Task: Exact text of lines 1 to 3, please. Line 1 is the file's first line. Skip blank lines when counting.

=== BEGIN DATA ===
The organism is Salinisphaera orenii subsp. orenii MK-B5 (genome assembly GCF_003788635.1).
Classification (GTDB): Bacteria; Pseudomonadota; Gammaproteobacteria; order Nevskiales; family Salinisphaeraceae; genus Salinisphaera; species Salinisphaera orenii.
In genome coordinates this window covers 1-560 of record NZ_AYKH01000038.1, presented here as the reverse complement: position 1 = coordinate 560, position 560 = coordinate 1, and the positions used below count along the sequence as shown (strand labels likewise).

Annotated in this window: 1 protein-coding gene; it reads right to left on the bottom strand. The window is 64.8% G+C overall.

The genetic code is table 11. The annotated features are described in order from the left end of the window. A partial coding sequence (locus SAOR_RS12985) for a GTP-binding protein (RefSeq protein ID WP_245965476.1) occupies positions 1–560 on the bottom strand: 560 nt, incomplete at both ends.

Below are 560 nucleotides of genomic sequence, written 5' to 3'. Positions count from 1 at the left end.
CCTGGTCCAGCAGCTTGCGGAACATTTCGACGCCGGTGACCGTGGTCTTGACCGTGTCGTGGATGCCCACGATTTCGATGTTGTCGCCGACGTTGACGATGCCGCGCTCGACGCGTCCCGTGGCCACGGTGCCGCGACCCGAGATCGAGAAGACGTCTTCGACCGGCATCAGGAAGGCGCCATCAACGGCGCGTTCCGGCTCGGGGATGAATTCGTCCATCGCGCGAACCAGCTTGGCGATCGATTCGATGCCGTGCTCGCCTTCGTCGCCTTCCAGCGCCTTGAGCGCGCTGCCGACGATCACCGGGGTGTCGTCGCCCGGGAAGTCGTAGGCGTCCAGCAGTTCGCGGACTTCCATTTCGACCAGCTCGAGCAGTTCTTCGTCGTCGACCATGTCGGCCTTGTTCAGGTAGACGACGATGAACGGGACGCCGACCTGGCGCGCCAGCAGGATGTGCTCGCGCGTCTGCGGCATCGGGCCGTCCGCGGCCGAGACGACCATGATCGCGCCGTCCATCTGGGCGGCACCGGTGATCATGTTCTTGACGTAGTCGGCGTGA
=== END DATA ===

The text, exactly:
The organism is Salinisphaera orenii subsp. orenii MK-B5 (genome assembly GCF_003788635.1).
Classification (GTDB): Bacteria; Pseudomonadota; Gammaproteobacteria; order Nevskiales; family Salinisphaeraceae; genus Salinisphaera; species Salinisphaera orenii.
In genome coordinates this window covers 1-560 of record NZ_AYKH01000038.1, presented here as the reverse complement: position 1 = coordinate 560, position 560 = coordinate 1, and the positions used below count along the sequence as shown (strand labels likewise).